Which is all to say, keep going.
Keep fighting. Keep protesting. Keep recording. Keep posting. Keep sharing.
“Seven years ago, people thought that Black Lives Matter was a radical idea. And yet Black Lives Matter is now a household name and it’s something being discussed across kitchen tables all over the world.” — Alica Garza
In March of 1863, an enslaved African American named Gordon escaped from the 3,000-acre Louisiana plantation of John and Bridget Lyons and headed east towards the Mississippi River. For ten days, he crossed every creek and waded through every swamp he could find, hoping to throw off the hounds. He’d even regularly rub his body with onions he had pilfered before he left.
Some 36 miles later, Gordon finally made it to the Union Army camp just outside of Baton Rouge, where soldiers of the XIX Corps were stationed. After being taken in and fed, he was given a full medical examination, which happened to be attended by two itinerant photographers, William D. McPherson and J. Oliver, who were touring the camp.
The photo they took that day, of the trenchant scars defiling Gordon’s back, would go on to be one of the most impactful images of their century.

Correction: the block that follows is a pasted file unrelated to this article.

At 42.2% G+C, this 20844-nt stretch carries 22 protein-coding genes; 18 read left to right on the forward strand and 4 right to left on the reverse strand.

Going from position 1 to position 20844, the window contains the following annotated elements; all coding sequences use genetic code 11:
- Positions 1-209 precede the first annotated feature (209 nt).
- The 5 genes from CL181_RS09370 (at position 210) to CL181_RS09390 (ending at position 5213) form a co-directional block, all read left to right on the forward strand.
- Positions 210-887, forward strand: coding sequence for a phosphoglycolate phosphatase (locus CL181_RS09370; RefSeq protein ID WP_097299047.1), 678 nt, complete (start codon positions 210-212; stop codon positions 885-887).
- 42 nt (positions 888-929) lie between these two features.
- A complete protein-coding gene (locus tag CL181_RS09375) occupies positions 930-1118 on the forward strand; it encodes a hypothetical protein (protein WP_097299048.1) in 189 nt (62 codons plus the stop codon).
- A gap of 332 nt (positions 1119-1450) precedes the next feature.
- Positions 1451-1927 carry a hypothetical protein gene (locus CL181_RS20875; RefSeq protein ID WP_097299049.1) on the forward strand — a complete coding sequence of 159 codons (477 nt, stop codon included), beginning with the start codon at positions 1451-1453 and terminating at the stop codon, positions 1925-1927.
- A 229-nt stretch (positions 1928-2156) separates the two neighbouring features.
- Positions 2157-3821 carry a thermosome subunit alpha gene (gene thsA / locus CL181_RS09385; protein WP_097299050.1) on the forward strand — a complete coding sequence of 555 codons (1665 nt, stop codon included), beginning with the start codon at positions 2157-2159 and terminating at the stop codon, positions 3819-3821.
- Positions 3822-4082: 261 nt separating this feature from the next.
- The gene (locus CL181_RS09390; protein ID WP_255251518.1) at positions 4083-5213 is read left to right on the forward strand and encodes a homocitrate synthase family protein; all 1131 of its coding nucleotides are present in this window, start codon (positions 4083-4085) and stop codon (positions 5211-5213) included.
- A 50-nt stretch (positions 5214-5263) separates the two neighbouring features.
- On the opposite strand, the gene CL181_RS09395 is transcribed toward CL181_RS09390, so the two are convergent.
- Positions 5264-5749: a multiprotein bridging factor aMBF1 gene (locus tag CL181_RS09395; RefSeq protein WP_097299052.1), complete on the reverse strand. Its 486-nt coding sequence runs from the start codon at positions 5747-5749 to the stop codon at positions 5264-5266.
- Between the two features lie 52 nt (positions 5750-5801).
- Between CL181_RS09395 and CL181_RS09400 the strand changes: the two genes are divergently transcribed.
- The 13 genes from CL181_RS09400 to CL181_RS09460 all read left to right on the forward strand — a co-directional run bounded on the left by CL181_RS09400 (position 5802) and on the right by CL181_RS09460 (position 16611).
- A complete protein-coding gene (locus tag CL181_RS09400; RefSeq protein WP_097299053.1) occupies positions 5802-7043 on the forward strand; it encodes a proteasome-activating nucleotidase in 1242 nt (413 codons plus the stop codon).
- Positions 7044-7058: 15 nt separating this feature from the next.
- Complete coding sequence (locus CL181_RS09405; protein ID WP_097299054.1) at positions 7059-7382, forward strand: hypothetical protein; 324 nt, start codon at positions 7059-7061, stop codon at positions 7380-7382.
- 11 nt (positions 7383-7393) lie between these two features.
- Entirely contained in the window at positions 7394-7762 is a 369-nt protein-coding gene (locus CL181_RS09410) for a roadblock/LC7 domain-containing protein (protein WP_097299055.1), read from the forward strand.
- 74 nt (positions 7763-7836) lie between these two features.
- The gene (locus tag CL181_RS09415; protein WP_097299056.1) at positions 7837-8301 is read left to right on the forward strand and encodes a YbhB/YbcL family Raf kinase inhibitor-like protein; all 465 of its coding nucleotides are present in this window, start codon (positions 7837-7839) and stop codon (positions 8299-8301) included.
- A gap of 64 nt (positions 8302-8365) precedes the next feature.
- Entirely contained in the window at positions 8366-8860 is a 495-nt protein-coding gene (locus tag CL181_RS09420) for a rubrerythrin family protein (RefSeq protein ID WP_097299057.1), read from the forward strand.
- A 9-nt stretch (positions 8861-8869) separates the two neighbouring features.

In a letter to his brother, the surgeon of the First Louisiana regiment enclosed a copy of the photograph, adding:
I send you the picture of a slave as he appears after a whipping. I have seen, during the period I have been inspecting men for my own and other regiments, hundreds of such sights—so they are not new to me; but it may be new to you.
If you know of any one who talks about the humane manner in which the slaves are treated, please show them this picture. It is a lecture in itself.
- “A criminal justice expert’s guide to donating effectively right now” by Dylan Matthews, Vox
- “12 Ways to Be a White Ally to Black People” by Janee Woods, The Root
- Stand Up for Racial Justice’s various toolkits